Raising questions about the new methodology pushing up the GDP forecast to 7.4 per cent for the current fiscal, economists have said it is not in sync with key parameters such as tax collections and credit growth.
"The (GDP) data released on Monday has only added to the confusion that already exists," said a report by HDFC Bank.
Based on the new series, the Central Statistics Office on projected an economic growth rate of 7.4 per cent for 2014-15, up from 6.9 per cent a year ago.
These projections have made India the fastest growing economy in the world, but have not gone down well with economists who find discrepancy in the data, based on which the government has projected higher GDP growth.
Credit rating agency Crisil observed in its report that some "high frequency indicators go out of whack" as credit growth and service tax collections are not in tune with the CSO's growth projections.
A report prepared by ING Vysya Bank said: "The high growth figures do not corroborate with the developments on the ground. The divergences between the high frequency data and GDP growth under the new methodology are blatantly stark. Muted corporate performances, worsening asset quality of the banks, weak auto sales and overall industrial production along with non-oil non-gold imports all have been pointing towards a sluggish recovery."
Icrier economist Abheek Barua said: "All the economists have been grappling to interpret the data. So far it is seen in conjunction with the multiple indicators seen on the ground. I think, slowly we will get used to this new method of data."
Aided by 7.5 per cent expansion during October-December, the Indian economy will see the fastest pace of growth since 2010-11, when it had achieved a growth rate of 8.7 per cent.
The higher GDP growth forecast for the current fiscal has been estimated after the government revised the base year for computation to 2011-12 from 2004-05.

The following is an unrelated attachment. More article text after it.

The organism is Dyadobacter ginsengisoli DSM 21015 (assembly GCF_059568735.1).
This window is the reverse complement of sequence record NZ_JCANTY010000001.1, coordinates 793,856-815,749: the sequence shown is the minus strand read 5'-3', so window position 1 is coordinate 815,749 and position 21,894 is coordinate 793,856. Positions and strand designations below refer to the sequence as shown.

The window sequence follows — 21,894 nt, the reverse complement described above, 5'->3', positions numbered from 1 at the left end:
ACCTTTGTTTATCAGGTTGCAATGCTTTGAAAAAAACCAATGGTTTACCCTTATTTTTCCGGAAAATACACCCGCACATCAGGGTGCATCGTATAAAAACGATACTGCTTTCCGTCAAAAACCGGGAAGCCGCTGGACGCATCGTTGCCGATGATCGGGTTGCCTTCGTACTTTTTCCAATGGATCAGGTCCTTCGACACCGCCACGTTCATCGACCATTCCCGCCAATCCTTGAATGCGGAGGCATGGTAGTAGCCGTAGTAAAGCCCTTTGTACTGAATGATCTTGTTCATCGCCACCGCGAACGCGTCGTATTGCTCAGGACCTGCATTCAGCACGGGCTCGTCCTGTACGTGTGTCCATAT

According to the Crisil report, "Credit growth does not sync with the sharp pick-up in GDP growth now shown for this fiscal. Credit growth is expected to potter around at 12-14 per cent compared with 14.3 per cent as of fiscal 2014-end."
Similarly, it said the growth in service tax collections slowed 10.2 per cent in the year so far (April to December), compared to 19.2 per cent in the same period of fiscal 2014.
Last month, the Statistics Ministry had pegged the previous year's growth at 6.9 per cent as against 4.7 per cent estimated previously, a revision which led to some economists including RBI Governor Raghuram Rajan seeking more clarity on the data.
"We do need to spend more time to understanding the GDP numbers," Rajan had said on February 3 after releasing the bi-monthly monetary policy of the central bank that retained the forecast of 5.5 per cent GDP (calculation based on old method) growth in 2014-15.
"We will be watching the February 9 release with great care and dwell deeply into what we see there. At this point this is premature to take a strong view based on these GDP numbers," he had said.
Under the new series, the GDP growth rate has been revised upward to 6.5 per cent in April-June Quarter of this fiscal from 5.7 per cent estimated earlier with 2004-05 base year.
Similarly, the economic growth in July-September was also revised upward to 8.2 following change in base to 2011-12 from 5.3 per cent on 2004-05 base year.